Women’s exclusion would be a devastating blow to Afghanistan’s aid system.
Since donors and decision-makers object to the open discrimination against women in their ranks, many humanitarian aid organisations view the Taliban government’s decision to ban female staff as a red line that could result in the closure of their operations nationwide.
Aid workers claim that ceasing operations would effectively destroy Afghanistan’s aid ecosystem and cut off a lifeline for the record 28.3 million Afghans (or two-thirds of the population) who are anticipated to require some type of humanitarian assistance in 2019.
The loss of female aid workers could seriously impede aid delivery, especially to women in need, even for organisations that remain in Afghanistan. In many areas of the nation, women typically only interact with men in the family and are therefore unable to directly receive aid from male aid workers, such as food aid or medical attention.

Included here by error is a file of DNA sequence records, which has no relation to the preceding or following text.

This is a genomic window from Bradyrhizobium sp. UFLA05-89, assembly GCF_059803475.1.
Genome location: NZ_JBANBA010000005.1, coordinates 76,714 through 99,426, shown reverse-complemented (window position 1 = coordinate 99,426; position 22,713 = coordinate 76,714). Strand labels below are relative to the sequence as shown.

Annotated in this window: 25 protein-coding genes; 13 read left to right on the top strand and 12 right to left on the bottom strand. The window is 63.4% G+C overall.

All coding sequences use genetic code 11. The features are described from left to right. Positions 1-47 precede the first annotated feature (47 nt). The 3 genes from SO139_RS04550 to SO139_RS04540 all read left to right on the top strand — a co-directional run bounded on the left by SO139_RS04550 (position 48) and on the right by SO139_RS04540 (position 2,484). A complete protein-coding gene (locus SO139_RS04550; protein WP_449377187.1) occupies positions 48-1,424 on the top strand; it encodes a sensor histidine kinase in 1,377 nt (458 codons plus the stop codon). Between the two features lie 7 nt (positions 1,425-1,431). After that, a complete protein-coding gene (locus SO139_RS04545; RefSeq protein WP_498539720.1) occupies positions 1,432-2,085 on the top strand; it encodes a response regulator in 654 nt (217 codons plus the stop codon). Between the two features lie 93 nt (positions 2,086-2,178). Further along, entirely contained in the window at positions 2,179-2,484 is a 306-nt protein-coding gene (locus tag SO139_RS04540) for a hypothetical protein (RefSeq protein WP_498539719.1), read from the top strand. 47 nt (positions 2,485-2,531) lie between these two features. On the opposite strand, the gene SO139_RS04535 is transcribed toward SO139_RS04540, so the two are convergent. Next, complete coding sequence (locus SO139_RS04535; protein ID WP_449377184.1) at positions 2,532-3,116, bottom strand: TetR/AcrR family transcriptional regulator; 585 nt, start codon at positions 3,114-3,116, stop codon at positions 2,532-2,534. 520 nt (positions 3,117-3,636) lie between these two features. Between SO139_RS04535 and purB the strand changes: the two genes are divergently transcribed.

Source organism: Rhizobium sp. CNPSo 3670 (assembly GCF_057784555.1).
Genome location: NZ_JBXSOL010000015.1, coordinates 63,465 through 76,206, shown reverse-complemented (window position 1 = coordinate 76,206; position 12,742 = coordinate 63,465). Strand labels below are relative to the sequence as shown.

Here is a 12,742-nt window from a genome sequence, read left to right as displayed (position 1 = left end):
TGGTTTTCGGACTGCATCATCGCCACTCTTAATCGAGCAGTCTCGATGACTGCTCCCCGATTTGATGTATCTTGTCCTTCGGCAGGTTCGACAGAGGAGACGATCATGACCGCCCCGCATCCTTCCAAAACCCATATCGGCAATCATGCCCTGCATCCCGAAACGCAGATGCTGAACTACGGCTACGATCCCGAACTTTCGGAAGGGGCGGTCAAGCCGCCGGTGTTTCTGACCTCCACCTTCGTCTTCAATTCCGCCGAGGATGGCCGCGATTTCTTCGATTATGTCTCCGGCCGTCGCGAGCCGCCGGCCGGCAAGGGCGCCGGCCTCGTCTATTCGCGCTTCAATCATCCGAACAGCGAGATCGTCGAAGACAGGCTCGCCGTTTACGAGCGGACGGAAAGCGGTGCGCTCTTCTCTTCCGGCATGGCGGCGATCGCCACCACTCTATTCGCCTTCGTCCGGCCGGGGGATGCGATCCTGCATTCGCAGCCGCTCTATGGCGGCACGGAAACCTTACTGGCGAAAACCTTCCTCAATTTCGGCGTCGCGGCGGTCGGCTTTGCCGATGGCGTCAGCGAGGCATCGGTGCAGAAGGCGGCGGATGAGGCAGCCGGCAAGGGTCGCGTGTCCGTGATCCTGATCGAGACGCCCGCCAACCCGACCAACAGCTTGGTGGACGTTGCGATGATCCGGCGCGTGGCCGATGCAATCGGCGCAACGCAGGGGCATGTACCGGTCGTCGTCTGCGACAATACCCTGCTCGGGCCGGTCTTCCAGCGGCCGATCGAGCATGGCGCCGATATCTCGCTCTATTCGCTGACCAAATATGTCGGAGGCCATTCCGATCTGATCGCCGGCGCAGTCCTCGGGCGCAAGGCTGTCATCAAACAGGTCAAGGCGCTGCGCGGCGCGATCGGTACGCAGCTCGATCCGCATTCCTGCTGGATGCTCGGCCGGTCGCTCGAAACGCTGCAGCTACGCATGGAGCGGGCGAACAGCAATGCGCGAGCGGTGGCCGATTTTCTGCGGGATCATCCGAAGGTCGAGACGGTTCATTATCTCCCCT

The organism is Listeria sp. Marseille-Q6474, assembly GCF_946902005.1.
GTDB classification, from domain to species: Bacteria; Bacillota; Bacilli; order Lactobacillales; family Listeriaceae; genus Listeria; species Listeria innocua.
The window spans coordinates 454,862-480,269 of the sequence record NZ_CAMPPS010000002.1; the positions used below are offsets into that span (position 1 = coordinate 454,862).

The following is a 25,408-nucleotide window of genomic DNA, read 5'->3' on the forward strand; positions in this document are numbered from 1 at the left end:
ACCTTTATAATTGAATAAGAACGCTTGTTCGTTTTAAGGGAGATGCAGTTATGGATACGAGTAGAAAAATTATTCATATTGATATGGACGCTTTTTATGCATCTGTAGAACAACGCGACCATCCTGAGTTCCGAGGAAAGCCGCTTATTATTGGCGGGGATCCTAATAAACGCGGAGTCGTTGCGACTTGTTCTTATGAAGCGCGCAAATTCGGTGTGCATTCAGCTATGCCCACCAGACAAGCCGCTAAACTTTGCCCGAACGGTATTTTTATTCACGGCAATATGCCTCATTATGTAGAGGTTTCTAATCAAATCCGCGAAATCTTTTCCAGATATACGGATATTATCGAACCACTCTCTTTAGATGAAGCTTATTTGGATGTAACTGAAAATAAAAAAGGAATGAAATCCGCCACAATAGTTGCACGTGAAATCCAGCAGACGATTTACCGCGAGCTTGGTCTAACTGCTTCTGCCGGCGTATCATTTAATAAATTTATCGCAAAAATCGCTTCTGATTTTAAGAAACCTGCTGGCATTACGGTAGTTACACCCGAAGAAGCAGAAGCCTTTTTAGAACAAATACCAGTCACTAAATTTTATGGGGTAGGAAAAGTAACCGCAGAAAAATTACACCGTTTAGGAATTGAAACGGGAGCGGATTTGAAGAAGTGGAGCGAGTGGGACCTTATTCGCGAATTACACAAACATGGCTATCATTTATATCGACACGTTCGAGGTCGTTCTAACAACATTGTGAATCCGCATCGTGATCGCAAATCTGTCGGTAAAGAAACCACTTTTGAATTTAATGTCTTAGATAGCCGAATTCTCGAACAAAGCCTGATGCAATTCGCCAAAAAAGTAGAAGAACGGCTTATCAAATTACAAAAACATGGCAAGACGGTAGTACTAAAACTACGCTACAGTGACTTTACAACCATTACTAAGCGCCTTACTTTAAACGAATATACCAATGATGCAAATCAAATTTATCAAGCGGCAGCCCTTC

Several foreign aid organisations were debating immediately suspending their operations in the nation until further notice hours after the decree was made public. In order to discuss the effects of the ban with his senior leadership, John Morse, the country director for the Danish nonprofit DACAAR, announced he would close his office on Sunday.
The main topic of discussion, according to him, is NGOs banding together and pressing the Afghan government to overturn the decree.
Taliban’s ongoing violation of women’s rights
The ban on women attending private and public universities, which the Afghan government issued less than a week prior, dashed the hopes of millions of young women who had watched as the freedoms they had enjoyed while living under U.S. occupation had been gradually curtailed ever since the Western-backed government’s fall. The new administration also broke its March promises to permit girls to enrol in public high schools.